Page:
The dream is over.
House Speaker Paul D. Ryan (R-Wis.) announced this morning that he won’t be running for reelection, after nearly 20 years as a member of Congress. There are a lot of ways to look at this decision: what it says about Ryan personally, and about this particular moment in history.
But at a deeper level, it shows just how hollow the conservative project in America has become.
The proximate cause of Ryan stepping down is that his party looks increasingly likely to suffer an electoral disaster in November’s midterm elections. He is facing an unusually strong challenge from Randy Bryce, the likely Democratic nominee in his Wisconsin district, so he probably calculated that there were two realistic outcomes for him. The worse one would be that he is defeated while his party loses the majority, as happened to then-speaker Thomas S. Foley (D-Wash.) in 1994. The better one would be that he holds on to his seat while Republicans lose the majority, which might not be better at all. Being speaker may have meant plenty of headaches for Ryan, but being House minority leader is a total drag; you still have to manage your unruly caucus, but you have no real power and can’t make any progress on your agenda.
Nevertheless, Ryan might have decided to stick around. He’s only 48 years old, and even if Republicans lose Congress this year, they’ll take it back eventually. And then he could get back to pursuing all those important conservative goals, right?
Ah, but there’s the problem, and the reason Ryan’s decision to bail out for what I assume will be an obscenely remunerated job with an investment firm is so revealing. After 15 months with total control of the government, Ryan and his colleagues achieved almost nothing, and he has now decided that there is nothing more to do.
During his news conference this morning, Ryan explained his departure this way: “I have accomplished much of what I came here to do, and my kids aren’t getting any younger.” So what did he accomplish?
For years, Ryan has presented himself as someone deeply concerned with fiscal discipline, committed to getting America’s books in order. As anyone with any sense realized, this was a scam: Like all Republicans, he used the deficit as a bludgeon against Democratic presidents, then forgot all about it while a Republican was in office.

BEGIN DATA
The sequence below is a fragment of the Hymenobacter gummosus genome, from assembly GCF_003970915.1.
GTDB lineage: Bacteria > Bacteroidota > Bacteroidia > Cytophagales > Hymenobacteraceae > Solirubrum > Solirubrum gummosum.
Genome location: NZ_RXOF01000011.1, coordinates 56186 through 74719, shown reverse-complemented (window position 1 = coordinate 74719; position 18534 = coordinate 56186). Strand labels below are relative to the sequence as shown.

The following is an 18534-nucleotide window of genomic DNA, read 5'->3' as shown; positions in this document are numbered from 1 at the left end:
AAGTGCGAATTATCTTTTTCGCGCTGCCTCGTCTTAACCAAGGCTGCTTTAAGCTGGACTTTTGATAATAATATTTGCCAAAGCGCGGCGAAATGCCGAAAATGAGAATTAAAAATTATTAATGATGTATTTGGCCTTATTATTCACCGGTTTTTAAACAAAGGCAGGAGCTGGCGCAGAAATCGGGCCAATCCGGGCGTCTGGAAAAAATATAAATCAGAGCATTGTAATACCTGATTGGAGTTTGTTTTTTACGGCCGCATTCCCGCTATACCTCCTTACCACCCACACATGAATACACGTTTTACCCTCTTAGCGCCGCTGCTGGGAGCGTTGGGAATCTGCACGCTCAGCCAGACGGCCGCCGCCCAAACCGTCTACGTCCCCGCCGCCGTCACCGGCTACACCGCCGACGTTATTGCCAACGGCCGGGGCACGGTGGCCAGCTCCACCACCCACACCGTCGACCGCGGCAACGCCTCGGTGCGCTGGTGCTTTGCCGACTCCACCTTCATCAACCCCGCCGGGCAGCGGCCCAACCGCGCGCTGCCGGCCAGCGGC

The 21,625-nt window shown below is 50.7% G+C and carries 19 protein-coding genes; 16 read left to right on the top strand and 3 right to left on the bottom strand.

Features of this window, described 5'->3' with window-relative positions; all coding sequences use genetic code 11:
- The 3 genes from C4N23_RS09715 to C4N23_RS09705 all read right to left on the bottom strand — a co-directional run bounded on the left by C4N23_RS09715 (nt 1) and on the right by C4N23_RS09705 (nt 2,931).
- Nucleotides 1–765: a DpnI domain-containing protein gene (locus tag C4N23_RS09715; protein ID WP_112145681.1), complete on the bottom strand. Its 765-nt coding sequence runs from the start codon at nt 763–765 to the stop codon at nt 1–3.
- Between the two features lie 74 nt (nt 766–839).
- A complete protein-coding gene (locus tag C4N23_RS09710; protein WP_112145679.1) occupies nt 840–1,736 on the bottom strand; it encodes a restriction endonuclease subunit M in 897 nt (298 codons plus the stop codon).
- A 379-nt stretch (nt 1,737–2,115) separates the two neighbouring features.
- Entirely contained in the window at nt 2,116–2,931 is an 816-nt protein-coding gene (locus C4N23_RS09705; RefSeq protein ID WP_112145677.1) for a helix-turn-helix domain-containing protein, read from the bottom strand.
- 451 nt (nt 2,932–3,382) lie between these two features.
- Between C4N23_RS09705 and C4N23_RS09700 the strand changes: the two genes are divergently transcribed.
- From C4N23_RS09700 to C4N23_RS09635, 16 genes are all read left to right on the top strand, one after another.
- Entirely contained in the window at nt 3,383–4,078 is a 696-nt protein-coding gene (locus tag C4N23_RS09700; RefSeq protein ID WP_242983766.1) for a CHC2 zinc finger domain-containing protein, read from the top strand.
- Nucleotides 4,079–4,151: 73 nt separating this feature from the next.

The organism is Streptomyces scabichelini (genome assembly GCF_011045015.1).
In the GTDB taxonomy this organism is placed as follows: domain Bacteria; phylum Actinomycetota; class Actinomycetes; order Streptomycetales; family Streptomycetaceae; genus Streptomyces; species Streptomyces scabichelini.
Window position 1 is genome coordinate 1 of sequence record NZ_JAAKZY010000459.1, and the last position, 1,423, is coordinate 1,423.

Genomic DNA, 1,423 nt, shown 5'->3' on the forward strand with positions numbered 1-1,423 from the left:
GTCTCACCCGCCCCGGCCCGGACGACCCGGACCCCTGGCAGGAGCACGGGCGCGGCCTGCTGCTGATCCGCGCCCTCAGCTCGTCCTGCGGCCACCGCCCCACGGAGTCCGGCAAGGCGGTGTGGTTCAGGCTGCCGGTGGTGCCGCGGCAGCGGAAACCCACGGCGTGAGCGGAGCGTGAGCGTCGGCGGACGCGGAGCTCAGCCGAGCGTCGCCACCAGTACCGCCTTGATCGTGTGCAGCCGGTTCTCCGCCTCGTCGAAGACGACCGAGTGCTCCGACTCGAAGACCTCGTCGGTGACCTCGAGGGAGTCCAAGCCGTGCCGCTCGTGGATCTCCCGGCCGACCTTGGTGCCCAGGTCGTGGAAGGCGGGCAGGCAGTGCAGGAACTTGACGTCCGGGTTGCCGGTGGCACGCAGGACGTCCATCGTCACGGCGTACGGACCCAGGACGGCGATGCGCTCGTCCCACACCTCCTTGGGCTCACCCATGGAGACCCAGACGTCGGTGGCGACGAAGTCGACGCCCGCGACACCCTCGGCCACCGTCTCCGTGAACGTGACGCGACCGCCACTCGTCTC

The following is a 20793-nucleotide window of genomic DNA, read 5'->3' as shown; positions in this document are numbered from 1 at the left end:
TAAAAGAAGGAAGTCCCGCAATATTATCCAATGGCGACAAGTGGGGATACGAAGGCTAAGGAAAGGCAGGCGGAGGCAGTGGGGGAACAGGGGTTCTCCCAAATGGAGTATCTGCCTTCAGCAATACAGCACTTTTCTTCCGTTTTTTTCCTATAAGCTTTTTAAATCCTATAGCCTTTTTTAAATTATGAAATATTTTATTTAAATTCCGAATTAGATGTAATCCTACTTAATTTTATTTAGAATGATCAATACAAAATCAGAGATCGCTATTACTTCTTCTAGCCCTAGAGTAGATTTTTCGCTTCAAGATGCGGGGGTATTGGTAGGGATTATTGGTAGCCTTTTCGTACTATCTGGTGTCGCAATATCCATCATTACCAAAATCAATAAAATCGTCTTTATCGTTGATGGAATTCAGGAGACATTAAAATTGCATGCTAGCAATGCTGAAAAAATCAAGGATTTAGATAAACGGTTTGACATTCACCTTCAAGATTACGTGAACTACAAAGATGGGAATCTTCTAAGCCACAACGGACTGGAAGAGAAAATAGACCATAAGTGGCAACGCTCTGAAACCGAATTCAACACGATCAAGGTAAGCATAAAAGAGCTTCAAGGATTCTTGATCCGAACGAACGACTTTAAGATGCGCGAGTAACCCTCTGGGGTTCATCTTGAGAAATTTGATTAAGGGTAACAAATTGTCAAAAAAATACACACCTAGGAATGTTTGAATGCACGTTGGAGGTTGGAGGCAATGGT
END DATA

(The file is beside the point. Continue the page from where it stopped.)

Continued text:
At the same time, Ryan — a lifelong admirer of Ayn Rand, the philosopher of selfishness — dreamed of destroying the safety net, eviscerating Medicaid, privatizing Medicare, slashing food stamps, and generally making life in America more cruel and unpleasant for all those who aren’t wealthy.
But as Paul Krugman observed, Ryan failed at both his pretend goal and his real goal. He will leave office after setting the deficit on a path to exceed $1 trillion in 2020, and yet, he failed to repeal the Affordable Care Act and didn’t even bother to wage an assault on Medicare, almost certainly because he knew how disastrous it would be for his party.
So what does he mean when he says “I have accomplished much of what I came here to do”? He can only mean the tax cut Republicans passed last year. In other words, engineering a giant giveaway to corporations and the wealthy was enough for Ryan to say “My work here is done.”
And so it is for the GOP as a whole. Not that they don’t have some other things they’re hoping for, and that the Trump administration is working to carry out. For instance, they’re gutting the Environmental Protection Agency, completely stopping enforcement of rules meant to protect consumers from rapacious financial corporations, attacking reproductive rights and bringing back the war on drugs. But when it comes to legislation, the Republicans’ time in power has pretty much consisted of trying and failing to repeal the ACA, cutting taxes, and calling it a day. They waited ten years for this opportunity, since the Democrats took control of Congress in the 2006 elections, and that’s all they could come up with. They’ve made quite clear there will be no more major legislation between now and November’s midterms. And if they lose the House (and perhaps the Senate), there will be no more at all.
Conservatives will have a few things to show for this period of absolute control of the federal government, especially a large group of federal judges President Trump has appointed. But given how high their hopes were for a legislative revolution, it’s a pathetic record. Don’t forget that all during 2016, Republicans — none more so than Ryan — said that despite the fact that their voters nominated a vulgar, infantile, corrupt buffoon to lead their party, they simply had to stand by him because they wanted the chance to pass all that conservative legislation and have it signed by a Republican president.
But now that corporations got their tax cut, it was all worth it, right?
Paul Ryan was always a fraud. He pretended to be a wonk’s wonk, but his budget and policy plans were full of sleight-of-hand and magic asterisks that fell apart on the most superficial examination. He pretended to be terribly worried about the deficit, but he happily jacked it up when he got the chance. He pretended to care deeply about the poor, but would have made their lives impossibly more miserable had doing so been politically tenable.
And he pretended to be scandalized by Trump’s repugnant words and actions but, after a few regretful words and a furrowing of his brow, would always go right back to supporting the president. So while he will surely be remembered as one of the least effective speakers we’ve ever had, you can’t say Ryan didn’t faithfully represent his party.